Sudden Cardiac Arrest

When the heart abruptly stops beating, an individual is in immediate danger of dying. The individual then loses consciousness and ceases breathing.

 The patient needs immediate care or they will die. If help arrives quickly enough, there is hope for survival. 

 According to the National Heart, Blood, and Lung Institute, sudden cardiac arrest is responsible for between 300,000 and 450,000 annual fatalities in the United States. 

Many people incorrectly assume that sudden cardiac danger is the same thing as a heart attack.

 "Sudden cardiac arrest is not the same as a heart attack. When blood supply to the heart is cut off, this causes an attack.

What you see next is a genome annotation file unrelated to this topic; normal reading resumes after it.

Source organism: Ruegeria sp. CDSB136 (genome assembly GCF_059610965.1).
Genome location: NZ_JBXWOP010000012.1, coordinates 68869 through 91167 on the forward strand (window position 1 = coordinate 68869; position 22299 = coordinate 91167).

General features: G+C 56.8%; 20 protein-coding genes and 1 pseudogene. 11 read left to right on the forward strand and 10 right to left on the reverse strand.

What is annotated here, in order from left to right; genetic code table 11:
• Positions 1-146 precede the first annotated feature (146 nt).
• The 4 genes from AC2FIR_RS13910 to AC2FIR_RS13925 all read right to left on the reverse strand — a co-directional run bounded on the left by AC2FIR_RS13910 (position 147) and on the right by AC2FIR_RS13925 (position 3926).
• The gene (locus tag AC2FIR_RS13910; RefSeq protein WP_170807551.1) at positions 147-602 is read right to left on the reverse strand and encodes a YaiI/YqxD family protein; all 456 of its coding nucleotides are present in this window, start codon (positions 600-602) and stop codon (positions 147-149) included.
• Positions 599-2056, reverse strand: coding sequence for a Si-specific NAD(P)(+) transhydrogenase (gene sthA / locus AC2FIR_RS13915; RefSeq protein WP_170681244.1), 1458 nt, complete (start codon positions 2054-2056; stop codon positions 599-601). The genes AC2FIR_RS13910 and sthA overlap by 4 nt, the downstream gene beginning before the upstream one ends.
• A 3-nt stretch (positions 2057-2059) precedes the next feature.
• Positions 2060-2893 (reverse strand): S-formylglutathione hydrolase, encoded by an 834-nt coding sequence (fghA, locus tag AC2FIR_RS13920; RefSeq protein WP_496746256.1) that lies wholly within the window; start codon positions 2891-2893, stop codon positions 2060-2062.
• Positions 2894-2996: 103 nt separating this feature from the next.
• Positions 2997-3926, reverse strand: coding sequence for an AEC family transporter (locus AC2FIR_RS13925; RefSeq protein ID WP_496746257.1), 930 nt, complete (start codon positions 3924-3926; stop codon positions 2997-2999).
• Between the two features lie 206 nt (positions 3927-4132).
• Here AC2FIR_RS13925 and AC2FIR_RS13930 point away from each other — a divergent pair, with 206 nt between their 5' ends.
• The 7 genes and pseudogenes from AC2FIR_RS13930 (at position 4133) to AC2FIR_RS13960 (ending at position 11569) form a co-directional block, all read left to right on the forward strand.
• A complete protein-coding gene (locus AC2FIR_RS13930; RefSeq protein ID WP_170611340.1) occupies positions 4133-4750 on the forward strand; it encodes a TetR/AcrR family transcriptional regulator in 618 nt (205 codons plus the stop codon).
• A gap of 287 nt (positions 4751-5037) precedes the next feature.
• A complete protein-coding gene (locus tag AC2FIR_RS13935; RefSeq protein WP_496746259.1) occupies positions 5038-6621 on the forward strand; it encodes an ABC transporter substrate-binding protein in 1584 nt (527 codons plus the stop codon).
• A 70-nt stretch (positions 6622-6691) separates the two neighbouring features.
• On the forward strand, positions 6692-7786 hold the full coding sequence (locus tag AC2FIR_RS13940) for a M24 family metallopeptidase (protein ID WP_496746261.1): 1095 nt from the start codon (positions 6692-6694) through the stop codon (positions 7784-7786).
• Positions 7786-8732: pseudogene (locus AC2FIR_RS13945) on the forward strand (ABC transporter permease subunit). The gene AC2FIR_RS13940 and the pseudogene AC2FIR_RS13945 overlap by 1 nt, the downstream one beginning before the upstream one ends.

A blockage is not the cause of sudden cardiac arrest. However, the heart's electrical activity can change due to a heart attack, resulting in cardiac arrest.

Anyone can experience sudden cardiac arrest, but the risk can be lowered by not smoking, not drinking excessively, maintaining a healthy body weight.

According to cardiologists interviewed by Health, time is of the essence in the event of a medical emergency such as a sudden heart arrest. If you need medical advice, see your doctor.  

Stadiums, bus and railway stations, schools, and workplaces have all installed automatic external defibrillators (AEDs) to help individuals until emergency.

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